Two deaths reported.
Along with extreme wind and dry conditions throughout most of the state, this year’s opening weekend of waterfowl season was marked by many boating accidents and near misses, including two tragic fatalities: one on Bald Knob Lake and the other on the Arkansas River.
“The last thing a wildlife officer wants to do is notify someone’s family of these accidents,” said Capt. Stephanie Weatherington, boating law administrator for the Arkansas Game and Fish Commission. “And, unfortunately, many of them are the result of one basic detail being overlooked, the use of a properly fitting life jacket.”
Hunters may tend to overlook the safety requirements involved in boating, because the use of the boat may be only the way to get where they are going. But with the cold, wind and rain that often accompany a duck hunt, boating safety is paramount.
Life jackets and float coats have come a long way from the bulky, cardboard-shouldered vests and orange horse collars that come to mind when people mention life preservers. Today’s life vests and float coats are much more streamlined, and it doesn’t take long to adapt to the extra bulk that will help save your life in the case of an accident.
Waders, too, can create a dangerous situation in the water, particularly if the wearer is not wearing a wader belt to help keep water out of the legs and boots if they become submerged. Although neoprene can add a little buoyancy and will help retain warmth if the water finds its way in, the added water weight and stiffness of the boots can make swimming extremely difficult.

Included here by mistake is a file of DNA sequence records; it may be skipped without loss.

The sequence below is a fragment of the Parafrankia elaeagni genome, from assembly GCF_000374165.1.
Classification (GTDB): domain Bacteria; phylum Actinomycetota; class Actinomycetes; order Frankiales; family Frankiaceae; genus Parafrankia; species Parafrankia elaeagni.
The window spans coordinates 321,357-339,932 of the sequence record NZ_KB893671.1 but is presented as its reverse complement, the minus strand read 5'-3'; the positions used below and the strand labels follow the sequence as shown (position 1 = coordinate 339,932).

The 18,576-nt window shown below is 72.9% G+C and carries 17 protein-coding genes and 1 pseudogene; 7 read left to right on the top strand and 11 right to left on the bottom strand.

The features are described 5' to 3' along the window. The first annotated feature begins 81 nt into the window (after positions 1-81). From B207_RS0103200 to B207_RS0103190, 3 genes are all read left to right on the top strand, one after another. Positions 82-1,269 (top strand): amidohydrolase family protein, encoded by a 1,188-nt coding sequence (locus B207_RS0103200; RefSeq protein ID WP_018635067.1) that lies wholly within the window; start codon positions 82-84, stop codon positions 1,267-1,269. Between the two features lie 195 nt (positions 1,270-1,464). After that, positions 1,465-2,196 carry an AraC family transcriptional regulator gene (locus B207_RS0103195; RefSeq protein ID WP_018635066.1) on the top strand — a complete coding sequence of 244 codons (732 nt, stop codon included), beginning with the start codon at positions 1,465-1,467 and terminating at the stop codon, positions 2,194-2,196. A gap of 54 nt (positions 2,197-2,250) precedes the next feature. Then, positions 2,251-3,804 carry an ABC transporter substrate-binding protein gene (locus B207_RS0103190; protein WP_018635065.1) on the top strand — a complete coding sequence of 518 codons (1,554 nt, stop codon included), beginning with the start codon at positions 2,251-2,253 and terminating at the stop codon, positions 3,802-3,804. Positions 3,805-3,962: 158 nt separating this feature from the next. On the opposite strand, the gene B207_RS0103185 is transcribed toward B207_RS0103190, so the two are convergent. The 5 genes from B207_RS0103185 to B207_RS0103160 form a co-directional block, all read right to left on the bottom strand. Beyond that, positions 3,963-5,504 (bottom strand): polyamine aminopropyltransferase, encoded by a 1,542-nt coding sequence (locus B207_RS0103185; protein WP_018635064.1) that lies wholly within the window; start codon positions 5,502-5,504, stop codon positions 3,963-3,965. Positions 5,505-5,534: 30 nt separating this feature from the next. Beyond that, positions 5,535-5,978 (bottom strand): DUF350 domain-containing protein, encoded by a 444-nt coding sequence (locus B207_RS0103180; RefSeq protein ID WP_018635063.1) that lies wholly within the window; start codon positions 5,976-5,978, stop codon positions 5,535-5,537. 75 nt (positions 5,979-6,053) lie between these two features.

Capt. Weatherington says that a few common mistakes are usually the cause of boating accidents.
“Overloading the boat is one of the most common mistakes we see people make,” Capt. Weatherington said. “With all of the decoys, gear and dogs that go along with duck hunting, it is easy to exceed the limits listed on the boat’s maximum capacity plates.”
Exceeding the boat’s Coast Guard-approved weight and occupancy limit is not only dangerous, it is illegal. In addition to making the vessel less maneuverable, it lowers the sides of the boat closer to the water, which can cause it to capsize much more easily.
Another typical cause of boating accidents during duck season is not altering the plan when the weather takes a turn for the worse. Shooting a limit in the nastiest weather is a badge of honor for many duck hunters, but there’s a point where you’re liable to suffer from much more than a frozen beard and runny nose. Heavy winds can turn even small lakes into rough waters, and sudden downpours can create massive currents in rivers within minutes. Know when to call it a day and head for home.
If you do find yourself in an accident, having a dry bag filled with a change of clothes and supplies can ward off the dangers of hypothermia.
“Keep a whistle as well as a change of clothes,” said Weatherington. “The sound of a whistle carries a lot further than a yell, and even if it’s someone looking to see who is disturbing their hunt, someone is going to try and find you if you’re blowing it.”
Filing a float plan also is an important precaution to your duck hunting day, even if you’re going with a group of people. A float plan can be as simple as calling or leaving a note with a loved one, letting them know exactly where you are going and when to expect you back. If you become stranded due to equipment problems or injury, they will know where to look.